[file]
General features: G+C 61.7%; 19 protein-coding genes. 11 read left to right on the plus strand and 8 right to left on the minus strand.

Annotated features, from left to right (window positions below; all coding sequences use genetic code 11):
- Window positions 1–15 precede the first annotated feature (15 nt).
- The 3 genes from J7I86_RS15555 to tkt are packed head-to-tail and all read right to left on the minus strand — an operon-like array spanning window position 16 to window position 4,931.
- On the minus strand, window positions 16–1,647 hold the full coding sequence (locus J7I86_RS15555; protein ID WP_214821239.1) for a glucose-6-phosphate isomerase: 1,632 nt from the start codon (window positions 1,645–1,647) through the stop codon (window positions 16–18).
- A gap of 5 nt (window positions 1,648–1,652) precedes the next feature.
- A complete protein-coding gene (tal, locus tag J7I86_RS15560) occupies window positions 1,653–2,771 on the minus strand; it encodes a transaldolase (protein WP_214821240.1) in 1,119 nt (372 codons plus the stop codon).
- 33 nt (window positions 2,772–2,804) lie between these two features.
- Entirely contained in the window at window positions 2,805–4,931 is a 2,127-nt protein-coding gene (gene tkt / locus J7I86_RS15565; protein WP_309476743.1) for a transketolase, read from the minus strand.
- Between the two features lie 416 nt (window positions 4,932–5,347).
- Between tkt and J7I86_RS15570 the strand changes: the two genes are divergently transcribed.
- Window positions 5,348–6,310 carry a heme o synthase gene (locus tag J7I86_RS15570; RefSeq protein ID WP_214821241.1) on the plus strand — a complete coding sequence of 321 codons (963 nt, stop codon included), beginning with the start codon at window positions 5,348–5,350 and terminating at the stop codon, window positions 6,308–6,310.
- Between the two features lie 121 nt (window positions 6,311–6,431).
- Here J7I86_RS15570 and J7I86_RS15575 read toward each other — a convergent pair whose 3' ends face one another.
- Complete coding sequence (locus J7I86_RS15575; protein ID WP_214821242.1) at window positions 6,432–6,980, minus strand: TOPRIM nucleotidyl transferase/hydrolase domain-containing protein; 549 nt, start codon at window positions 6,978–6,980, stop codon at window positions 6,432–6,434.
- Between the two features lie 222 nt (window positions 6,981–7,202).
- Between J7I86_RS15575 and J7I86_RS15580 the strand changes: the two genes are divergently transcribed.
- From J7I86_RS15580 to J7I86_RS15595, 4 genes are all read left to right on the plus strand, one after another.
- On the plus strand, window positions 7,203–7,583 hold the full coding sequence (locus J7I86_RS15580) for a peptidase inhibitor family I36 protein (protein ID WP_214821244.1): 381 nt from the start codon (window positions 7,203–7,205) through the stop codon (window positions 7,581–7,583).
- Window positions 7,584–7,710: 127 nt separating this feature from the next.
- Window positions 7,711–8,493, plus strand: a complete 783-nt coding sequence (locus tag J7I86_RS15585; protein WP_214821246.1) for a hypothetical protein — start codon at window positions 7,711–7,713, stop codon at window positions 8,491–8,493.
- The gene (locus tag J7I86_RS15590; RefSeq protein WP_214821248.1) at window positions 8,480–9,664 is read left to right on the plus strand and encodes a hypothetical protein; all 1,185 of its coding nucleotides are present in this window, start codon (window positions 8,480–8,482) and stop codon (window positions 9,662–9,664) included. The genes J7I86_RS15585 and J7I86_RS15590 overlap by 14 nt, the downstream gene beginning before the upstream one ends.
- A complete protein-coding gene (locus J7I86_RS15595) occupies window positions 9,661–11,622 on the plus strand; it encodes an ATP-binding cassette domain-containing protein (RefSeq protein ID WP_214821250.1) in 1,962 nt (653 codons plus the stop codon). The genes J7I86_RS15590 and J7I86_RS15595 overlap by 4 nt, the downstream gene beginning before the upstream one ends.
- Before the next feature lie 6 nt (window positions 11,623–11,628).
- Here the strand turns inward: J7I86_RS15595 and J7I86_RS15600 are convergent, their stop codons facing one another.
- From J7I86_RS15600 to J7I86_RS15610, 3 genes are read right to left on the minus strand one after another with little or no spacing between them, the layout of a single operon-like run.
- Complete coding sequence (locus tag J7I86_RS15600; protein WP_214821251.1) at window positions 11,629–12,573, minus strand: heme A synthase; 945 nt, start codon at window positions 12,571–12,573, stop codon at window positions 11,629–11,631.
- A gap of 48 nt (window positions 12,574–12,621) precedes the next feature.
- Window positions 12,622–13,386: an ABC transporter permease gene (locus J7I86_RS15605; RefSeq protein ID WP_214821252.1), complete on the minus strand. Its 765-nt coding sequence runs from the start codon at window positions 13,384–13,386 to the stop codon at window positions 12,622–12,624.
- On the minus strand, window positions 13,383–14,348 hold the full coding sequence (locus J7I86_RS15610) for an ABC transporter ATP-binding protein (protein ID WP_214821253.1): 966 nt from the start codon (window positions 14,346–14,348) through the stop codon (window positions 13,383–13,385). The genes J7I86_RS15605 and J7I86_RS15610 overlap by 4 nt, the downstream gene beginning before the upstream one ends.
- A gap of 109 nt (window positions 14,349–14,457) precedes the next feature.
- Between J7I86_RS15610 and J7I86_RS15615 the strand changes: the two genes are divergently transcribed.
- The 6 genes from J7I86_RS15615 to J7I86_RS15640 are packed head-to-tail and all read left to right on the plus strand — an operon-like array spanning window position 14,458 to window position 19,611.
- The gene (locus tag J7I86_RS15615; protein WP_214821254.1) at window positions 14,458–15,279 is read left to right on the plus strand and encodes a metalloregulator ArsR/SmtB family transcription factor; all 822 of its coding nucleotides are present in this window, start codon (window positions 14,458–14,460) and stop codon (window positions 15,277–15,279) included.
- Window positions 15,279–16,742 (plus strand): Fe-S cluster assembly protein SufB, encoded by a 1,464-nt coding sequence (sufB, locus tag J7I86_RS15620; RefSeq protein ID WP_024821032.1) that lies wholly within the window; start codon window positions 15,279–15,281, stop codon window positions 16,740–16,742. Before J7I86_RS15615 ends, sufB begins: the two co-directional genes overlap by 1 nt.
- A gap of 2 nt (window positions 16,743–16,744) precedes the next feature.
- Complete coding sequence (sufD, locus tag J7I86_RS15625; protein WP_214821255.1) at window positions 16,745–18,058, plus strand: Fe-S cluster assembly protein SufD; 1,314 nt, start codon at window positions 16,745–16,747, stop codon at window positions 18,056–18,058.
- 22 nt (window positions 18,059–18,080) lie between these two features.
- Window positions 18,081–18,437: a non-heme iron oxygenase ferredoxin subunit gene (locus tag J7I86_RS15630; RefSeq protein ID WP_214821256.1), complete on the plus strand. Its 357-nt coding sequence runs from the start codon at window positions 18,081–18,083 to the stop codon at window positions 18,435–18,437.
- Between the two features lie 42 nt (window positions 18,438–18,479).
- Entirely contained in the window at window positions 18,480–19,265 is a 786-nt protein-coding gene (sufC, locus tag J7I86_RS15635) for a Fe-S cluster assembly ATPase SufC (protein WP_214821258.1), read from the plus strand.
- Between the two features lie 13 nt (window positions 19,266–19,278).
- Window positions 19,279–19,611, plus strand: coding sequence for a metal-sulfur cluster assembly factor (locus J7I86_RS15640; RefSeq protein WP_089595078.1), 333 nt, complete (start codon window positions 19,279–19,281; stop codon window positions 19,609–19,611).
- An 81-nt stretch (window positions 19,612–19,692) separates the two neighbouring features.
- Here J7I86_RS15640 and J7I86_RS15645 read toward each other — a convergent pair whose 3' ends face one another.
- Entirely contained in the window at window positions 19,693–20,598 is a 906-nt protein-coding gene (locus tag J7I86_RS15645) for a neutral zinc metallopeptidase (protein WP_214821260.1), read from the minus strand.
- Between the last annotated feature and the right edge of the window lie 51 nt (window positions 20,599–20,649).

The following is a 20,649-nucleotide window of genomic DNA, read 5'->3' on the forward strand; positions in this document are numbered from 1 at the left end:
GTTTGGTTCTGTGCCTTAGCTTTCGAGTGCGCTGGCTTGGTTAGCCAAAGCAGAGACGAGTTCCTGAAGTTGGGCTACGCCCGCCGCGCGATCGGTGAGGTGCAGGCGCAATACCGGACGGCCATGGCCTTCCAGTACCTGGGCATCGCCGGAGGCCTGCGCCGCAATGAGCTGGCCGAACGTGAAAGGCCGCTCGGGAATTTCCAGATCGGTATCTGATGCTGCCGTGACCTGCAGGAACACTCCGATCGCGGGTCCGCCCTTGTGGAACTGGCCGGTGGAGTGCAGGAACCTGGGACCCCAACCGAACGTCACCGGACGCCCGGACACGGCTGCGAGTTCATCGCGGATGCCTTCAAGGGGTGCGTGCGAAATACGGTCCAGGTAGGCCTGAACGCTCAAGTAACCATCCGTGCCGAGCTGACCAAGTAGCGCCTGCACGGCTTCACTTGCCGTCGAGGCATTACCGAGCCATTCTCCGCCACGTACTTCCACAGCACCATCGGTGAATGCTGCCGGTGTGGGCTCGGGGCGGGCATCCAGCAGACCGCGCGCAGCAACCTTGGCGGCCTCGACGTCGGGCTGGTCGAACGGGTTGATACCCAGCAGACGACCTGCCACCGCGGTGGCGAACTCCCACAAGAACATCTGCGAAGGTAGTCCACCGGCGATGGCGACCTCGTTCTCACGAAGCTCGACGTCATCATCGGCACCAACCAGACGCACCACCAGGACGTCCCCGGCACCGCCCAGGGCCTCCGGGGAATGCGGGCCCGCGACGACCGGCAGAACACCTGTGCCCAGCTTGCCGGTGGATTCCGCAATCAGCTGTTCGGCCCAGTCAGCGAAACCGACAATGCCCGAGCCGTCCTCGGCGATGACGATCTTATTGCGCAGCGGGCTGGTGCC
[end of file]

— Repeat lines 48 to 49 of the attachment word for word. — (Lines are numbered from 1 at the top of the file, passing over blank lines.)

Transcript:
The following is a 20,649-nucleotide window of genomic DNA, read 5'->3' on the forward strand; positions in this document are numbered from 1 at the left end:
GTTTGGTTCTGTGCCTTAGCTTTCGAGTGCGCTGGCTTGGTTAGCCAAAGCAGAGACGAGTTCCTGAAGTTGGGCTACGCCCGCCGCGCGATCGGTGAGGTGCAGGCGCAATACCGGACGGCCATGGCCTTCCAGTACCTGGGCATCGCCGGAGGCCTGCGCCGCAATGAGCTGGCCGAACGTGAAAGGCCGCTCGGGAATTTCCAGATCGGTATCTGATGCTGCCGTGACCTGCAGGAACACTCCGATCGCGGGTCCGCCCTTGTGGAACTGGCCGGTGGAGTGCAGGAACCTGGGACCCCAACCGAACGTCACCGGACGCCCGGACACGGCTGCGAGTTCATCGCGGATGCCTTCAAGGGGTGCGTGCGAAATACGGTCCAGGTAGGCCTGAACGCTCAAGTAACCATCCGTGCCGAGCTGACCAAGTAGCGCCTGCACGGCTTCACTTGCCGTCGAGGCATTACCGAGCCATTCTCCGCCACGTACTTCCACAGCACCATCGGTGAATGCTGCCGGTGTGGGCTCGGGGCGGGCATCCAGCAGACCGCGCGCAGCAACCTTGGCGGCCTCGACGTCGGGCTGGTCGAACGGGTTGATACCCAGCAGACGACCTGCCACCGCGGTGGCGAACTCCCACAAGAACATCTGCGAAGGTAGTCCACCGGCGATGGCGACCTCGTTCTCACGAAGCTCGACGTCATCATCGGCACCAACCAGACGCACCACCAGGACGTCCCCGGCACCGCCCAGGGCCTCCGGGGAATGCGGGCCCGCGACGACCGGCAGAACACCTGTGCCCAGCTTGCCGGTGGATTCCGCAATCAGCTGTTCGGCCCAGTCAGCGAAACCGACAATGCCCGAGCCGTCCTCGGCGATGACGATCTTATTGCGCAGCGGGCTGGTGCC